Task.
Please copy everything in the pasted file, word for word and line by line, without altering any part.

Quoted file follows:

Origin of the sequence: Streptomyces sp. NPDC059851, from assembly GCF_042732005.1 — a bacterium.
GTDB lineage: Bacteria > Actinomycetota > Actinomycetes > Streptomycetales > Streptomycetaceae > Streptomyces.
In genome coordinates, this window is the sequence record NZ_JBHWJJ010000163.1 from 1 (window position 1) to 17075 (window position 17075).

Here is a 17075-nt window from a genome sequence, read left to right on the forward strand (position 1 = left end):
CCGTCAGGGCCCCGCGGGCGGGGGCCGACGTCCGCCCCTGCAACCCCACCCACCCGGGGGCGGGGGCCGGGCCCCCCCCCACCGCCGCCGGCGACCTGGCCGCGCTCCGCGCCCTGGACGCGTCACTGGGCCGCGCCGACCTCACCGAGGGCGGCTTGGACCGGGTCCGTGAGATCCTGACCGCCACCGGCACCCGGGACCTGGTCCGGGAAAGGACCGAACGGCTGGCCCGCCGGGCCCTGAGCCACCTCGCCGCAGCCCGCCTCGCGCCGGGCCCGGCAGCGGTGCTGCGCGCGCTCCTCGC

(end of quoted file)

Origin of the sequence: Streptomyces sp. NPDC059851, from assembly GCF_042732005.1 — a bacterium.
GTDB lineage: Bacteria > Actinomycetota > Actinomycetes > Streptomycetales > Streptomycetaceae > Streptomyces.
In genome coordinates, this window is the sequence record NZ_JBHWJJ010000163.1 from 1 (window position 1) to 17075 (window position 17075).

Here is a 17075-nt window from a genome sequence, read left to right on the forward strand (position 1 = left end):
CCGTCAGGGCCCCGCGGGCGGGGGCCGACGTCCGCCCCTGCAACCCCACCCACCCGGGGGCGGGGGCCGGGCCCCCCCCCACCGCCGCCGGCGACCTGGCCGCGCTCCGCGCCCTGGACGCGTCACTGGGCCGCGCCGACCTCACCGAGGGCGGCTTGGACCGGGTCCGTGAGATCCTGACCGCCACCGGCACCCGGGACCTGGTCCGGGAAAGGACCGAACGGCTGGCCCGCCGGGCCCTGAGCCACCTCGCCGCAGCCCGCCTCGCGCCGGGCCCGGCAGCGGTGCTGCGCGCGCTCCTCGC